Yet even within the span of time between the beginning of a professional career and becoming eligible for free agency, and though it is in ways reminiscent of the reserve clause, the athlete is not entirely constrained by the whims of the owner. During this period, contracts are typically structured to provide players with annual salary increases, while annual minimum salary increases and salary cut percentages are mandated by the league, and as a result of the collective bargaining agreements between owners and players unions, players have the right to have their contract grievances with the owners ruled on by an independent arbitrator in the first couple or few years of the original deal. Given that these mechanisms essentially compare one player to other players in the league and their salaries and that the market value for players has increased over time, athletes stand to earn better than an “honest day’s pay.” In fact, they possess an increasing opportunity to create generational wealth for themselves and their families.

Since athletes have become more and more successful at increasing their salaries, a good many teams have in turn had to repeatedly relinquish key players. At the same time, in an attempt to remain competitive in both the game and the business, managements have discovered combinations of human intuition and statistical measurement that predict player performance. One result has been that a variety of teams in a number of leagues have begun to develop cost-containment strategies specific to their rosters.

Although Branch Rickey pioneered such systems during his years as an executive with the St. Louis Cardinals in the 1930s, perhaps the most popular of modern-day philosophies is that detailed in the book Moneyball: The Art of Winning an Unfair Game by Michael Lewis (2003). Lewis’s treatment is an examination of Billy Beane, who as general manager of the Oakland Athletics MLB franchise, has used sabermetrics—mathematical examination of baseball-specific statistics—to make decisions about which amateur players to draft and which free agents to sign according to a notoriously low budget by league standards. With this system, which has the capacity to illuminate traits of the game that may not be immediately apparent, the team is theoretically able to obtain large numbers of undervalued, serviceable players at all positions. It is, in practice, a cost-containment strategy that helped Oakland compete with high-spending teams and qualify for the playoffs regularly in the 1990s and throughout the first decade of the 21st century, despite having the second lowest payroll in baseball.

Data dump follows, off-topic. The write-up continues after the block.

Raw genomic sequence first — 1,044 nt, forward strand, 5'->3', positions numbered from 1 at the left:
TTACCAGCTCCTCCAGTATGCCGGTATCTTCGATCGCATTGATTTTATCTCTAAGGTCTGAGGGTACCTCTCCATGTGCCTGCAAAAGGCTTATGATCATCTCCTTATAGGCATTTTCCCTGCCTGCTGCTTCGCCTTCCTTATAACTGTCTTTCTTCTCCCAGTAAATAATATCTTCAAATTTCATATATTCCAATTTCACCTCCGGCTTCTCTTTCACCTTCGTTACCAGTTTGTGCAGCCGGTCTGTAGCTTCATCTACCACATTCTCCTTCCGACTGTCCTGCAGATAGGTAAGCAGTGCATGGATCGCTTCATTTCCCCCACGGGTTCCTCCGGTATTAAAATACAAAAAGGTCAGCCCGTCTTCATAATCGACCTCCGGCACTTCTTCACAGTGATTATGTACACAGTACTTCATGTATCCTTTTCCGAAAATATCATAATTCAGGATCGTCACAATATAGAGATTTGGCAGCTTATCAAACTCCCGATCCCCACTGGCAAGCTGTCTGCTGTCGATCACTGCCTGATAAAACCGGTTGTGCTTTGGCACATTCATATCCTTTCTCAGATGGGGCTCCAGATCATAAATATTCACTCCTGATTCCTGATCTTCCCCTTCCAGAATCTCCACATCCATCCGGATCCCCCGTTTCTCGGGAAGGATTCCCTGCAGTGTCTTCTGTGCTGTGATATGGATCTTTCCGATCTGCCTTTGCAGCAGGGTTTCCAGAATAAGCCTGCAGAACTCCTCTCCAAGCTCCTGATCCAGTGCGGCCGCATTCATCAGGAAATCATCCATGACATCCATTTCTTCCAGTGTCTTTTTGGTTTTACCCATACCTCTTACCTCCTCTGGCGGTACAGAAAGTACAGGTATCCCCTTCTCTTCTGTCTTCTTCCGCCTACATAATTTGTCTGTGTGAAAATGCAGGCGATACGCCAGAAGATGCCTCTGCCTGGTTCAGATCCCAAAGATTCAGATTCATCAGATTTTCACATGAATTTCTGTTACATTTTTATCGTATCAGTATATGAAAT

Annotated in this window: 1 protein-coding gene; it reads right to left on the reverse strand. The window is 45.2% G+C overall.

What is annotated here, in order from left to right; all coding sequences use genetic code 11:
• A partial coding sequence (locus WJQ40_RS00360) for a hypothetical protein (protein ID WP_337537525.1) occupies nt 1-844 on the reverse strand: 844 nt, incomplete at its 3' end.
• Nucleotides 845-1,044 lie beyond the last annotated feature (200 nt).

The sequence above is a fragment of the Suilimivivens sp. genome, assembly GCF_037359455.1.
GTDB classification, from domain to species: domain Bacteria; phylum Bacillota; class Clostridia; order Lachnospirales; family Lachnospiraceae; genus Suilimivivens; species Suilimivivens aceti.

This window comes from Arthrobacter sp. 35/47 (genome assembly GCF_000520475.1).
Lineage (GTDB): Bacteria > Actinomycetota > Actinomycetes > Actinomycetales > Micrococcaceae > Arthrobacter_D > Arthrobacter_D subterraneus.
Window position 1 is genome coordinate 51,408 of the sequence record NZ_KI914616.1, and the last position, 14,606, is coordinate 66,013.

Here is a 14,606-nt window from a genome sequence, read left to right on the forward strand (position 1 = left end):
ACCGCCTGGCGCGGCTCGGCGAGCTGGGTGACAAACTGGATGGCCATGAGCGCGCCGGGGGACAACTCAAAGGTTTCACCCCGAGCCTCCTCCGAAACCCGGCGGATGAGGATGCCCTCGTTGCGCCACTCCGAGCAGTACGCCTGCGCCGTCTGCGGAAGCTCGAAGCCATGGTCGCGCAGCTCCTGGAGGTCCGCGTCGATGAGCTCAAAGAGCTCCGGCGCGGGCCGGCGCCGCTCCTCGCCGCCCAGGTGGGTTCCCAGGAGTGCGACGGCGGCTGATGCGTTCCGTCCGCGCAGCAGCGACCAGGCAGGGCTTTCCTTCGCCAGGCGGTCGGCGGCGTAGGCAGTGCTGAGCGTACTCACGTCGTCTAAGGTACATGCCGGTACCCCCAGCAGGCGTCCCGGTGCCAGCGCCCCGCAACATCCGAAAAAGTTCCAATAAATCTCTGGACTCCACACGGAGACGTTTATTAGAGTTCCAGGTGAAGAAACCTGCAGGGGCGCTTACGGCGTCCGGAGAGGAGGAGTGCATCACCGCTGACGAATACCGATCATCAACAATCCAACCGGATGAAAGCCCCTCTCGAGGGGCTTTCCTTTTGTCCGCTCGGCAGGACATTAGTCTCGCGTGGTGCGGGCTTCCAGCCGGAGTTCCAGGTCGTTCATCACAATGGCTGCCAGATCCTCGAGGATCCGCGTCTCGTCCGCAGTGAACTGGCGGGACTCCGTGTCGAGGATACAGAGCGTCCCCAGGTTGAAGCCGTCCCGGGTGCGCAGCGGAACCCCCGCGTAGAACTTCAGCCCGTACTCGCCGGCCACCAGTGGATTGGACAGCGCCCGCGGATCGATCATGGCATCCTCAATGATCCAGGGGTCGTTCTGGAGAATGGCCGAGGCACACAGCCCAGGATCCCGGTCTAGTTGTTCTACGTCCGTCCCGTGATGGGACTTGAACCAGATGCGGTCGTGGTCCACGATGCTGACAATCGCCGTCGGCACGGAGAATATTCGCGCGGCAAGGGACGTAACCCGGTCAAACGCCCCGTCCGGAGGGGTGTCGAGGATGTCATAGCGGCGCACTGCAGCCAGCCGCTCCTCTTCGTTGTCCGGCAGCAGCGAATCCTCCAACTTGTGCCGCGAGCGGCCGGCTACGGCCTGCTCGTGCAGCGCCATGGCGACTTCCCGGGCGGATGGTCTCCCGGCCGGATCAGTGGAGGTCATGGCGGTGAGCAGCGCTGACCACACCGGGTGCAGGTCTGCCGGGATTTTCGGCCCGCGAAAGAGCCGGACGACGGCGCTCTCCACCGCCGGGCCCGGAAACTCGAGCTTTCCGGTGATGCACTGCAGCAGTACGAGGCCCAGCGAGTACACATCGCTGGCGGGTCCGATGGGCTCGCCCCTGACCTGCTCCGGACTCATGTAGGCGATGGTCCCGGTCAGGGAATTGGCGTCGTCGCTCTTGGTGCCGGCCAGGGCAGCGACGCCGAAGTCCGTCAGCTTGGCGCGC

By now, several other roster cost-containment theories have also been applied with success throughout professional sports. One of these involves the notion of free agency avoidance, in which teams essentially resist pursuit of high-priced free agents, including their own, and instead purposefully plan to replace those players with other talent already in the organization. Another theory involves teams extending substantial longer-term contracts, with submarket signing bonuses, to young players before they are eligible for free agency. This theory inherently provides an element of security to both the team and the player; they both effectively bet against the uncertainty of free agency.

The successful management of such human resources and salary allocation theories is evidenced in sports that operate both with and without salary caps. For example, in the National Football League (NFL), which does limit the amount of money a team can spend on total player salaries, teams such as the New England Patriots, Pittsburgh Steelers, and Philadelphia Eagles have implemented cost-containment theories and consistently appeared in the playoffs during the late 1990s and early 2000s. As a further example, Bill Belichick, head coach of the Patriots, and his staff have managed roster concerns by actively seeking players at positions less influenced by free agency and shying away from overvaluing and overpaying players at quarterback, wide receiver, and cornerback positions. Still, despite the relative success of these methods of controlling player costs, no team is immune from the reality of the rising costs of player contracts.

Although numerous factors contribute to the values of player contracts, the dollar amounts and conditions basically settle on that most fundamental of economics concepts: supply and demand. As referred to earlier, there is a limited supply of individuals who are able even in the first place to perform at the professional level. When a team plans to acquire an individual who is among the best performers in the sport, the decision makers in the organization must prepare to deal with the realities of smaller supply and higher demand.

According to application of economic theory, the supply curve’s inelasticity in this relationship means the value of contracts will be determined by the demand curve. The increase of the demand curve expresses the rise in the individual player’s value and, to be specific, the value of the individual player’s contract. But this simple relationship tells only part of how and why player contracts are valued as they are today. What is further said to explain current thinking about player contracts dates to the early days of modern economic theory: the neoclassicists’ creation of marginal utility theory circa 1870.